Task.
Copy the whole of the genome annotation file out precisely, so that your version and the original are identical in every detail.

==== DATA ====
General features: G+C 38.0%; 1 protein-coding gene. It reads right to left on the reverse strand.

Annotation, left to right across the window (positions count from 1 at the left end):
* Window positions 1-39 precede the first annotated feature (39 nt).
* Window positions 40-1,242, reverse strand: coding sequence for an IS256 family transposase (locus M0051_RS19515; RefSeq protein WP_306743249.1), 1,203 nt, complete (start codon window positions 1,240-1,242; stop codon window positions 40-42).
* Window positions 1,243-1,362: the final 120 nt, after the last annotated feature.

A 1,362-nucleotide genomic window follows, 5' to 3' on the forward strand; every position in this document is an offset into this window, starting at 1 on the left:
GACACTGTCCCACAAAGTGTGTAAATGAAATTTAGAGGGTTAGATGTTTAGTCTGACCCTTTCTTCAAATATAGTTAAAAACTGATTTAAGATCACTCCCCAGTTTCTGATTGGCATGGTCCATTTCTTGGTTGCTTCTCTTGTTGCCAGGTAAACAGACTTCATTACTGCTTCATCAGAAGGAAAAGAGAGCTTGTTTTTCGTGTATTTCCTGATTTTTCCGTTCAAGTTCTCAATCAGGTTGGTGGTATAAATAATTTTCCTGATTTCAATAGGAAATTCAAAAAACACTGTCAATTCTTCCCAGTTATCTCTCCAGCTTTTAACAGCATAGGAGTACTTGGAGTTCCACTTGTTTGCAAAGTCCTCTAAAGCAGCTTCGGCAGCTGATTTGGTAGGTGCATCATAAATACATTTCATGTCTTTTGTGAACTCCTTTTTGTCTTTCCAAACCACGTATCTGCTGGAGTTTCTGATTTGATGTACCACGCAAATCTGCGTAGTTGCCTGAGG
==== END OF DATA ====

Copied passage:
General features: G+C 38.0%; 1 protein-coding gene. It reads right to left on the reverse strand.

Annotation, left to right across the window (positions count from 1 at the left end):
* Window positions 1-39 precede the first annotated feature (39 nt).
* Window positions 40-1,242, reverse strand: coding sequence for an IS256 family transposase (locus M0051_RS19515; RefSeq protein WP_306743249.1), 1,203 nt, complete (start codon window positions 1,240-1,242; stop codon window positions 40-42).
* Window positions 1,243-1,362: the final 120 nt, after the last annotated feature.

A 1,362-nucleotide genomic window follows, 5' to 3' on the forward strand; every position in this document is an offset into this window, starting at 1 on the left:
GACACTGTCCCACAAAGTGTGTAAATGAAATTTAGAGGGTTAGATGTTTAGTCTGACCCTTTCTTCAAATATAGTTAAAAACTGATTTAAGATCACTCCCCAGTTTCTGATTGGCATGGTCCATTTCTTGGTTGCTTCTCTTGTTGCCAGGTAAACAGACTTCATTACTGCTTCATCAGAAGGAAAAGAGAGCTTGTTTTTCGTGTATTTCCTGATTTTTCCGTTCAAGTTCTCAATCAGGTTGGTGGTATAAATAATTTTCCTGATTTCAATAGGAAATTCAAAAAACACTGTCAATTCTTCCCAGTTATCTCTCCAGCTTTTAACAGCATAGGAGTACTTGGAGTTCCACTTGTTTGCAAAGTCCTCTAAAGCAGCTTCGGCAGCTGATTTGGTAGGTGCATCATAAATACATTTCATGTCTTTTGTGAACTCCTTTTTGTCTTTCCAAACCACGTATCTGCTGGAGTTTCTGATTTGATGTACCACGCAAATCTGCGTAGTTGCCTGAGG